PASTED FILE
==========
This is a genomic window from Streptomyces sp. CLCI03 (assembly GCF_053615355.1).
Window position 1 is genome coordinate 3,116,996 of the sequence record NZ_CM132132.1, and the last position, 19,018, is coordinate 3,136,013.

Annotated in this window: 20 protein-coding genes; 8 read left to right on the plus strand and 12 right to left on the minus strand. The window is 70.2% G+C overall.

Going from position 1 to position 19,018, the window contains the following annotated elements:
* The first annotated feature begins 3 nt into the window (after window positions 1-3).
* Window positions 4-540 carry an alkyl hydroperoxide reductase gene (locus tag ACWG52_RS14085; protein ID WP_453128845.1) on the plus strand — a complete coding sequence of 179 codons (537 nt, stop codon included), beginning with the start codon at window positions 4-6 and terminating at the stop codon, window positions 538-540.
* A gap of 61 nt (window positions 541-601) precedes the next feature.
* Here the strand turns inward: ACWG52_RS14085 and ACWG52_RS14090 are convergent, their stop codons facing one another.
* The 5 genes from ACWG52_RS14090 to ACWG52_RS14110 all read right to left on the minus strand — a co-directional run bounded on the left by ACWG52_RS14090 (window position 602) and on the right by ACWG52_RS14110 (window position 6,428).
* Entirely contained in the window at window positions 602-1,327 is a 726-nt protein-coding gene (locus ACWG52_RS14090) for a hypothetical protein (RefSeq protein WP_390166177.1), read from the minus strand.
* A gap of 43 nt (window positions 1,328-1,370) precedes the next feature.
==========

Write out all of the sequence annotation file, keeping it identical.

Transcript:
This is a genomic window from Streptomyces sp. CLCI03 (assembly GCF_053615355.1).
Window position 1 is genome coordinate 3,116,996 of the sequence record NZ_CM132132.1, and the last position, 19,018, is coordinate 3,136,013.

Annotated in this window: 20 protein-coding genes; 8 read left to right on the plus strand and 12 right to left on the minus strand. The window is 70.2% G+C overall.

Going from position 1 to position 19,018, the window contains the following annotated elements:
* The first annotated feature begins 3 nt into the window (after window positions 1-3).
* Window positions 4-540 carry an alkyl hydroperoxide reductase gene (locus tag ACWG52_RS14085; protein ID WP_453128845.1) on the plus strand — a complete coding sequence of 179 codons (537 nt, stop codon included), beginning with the start codon at window positions 4-6 and terminating at the stop codon, window positions 538-540.
* A gap of 61 nt (window positions 541-601) precedes the next feature.
* Here the strand turns inward: ACWG52_RS14085 and ACWG52_RS14090 are convergent, their stop codons facing one another.
* The 5 genes from ACWG52_RS14090 to ACWG52_RS14110 all read right to left on the minus strand — a co-directional run bounded on the left by ACWG52_RS14090 (window position 602) and on the right by ACWG52_RS14110 (window position 6,428).
* Entirely contained in the window at window positions 602-1,327 is a 726-nt protein-coding gene (locus ACWG52_RS14090) for a hypothetical protein (RefSeq protein WP_390166177.1), read from the minus strand.
* A gap of 43 nt (window positions 1,328-1,370) precedes the next feature.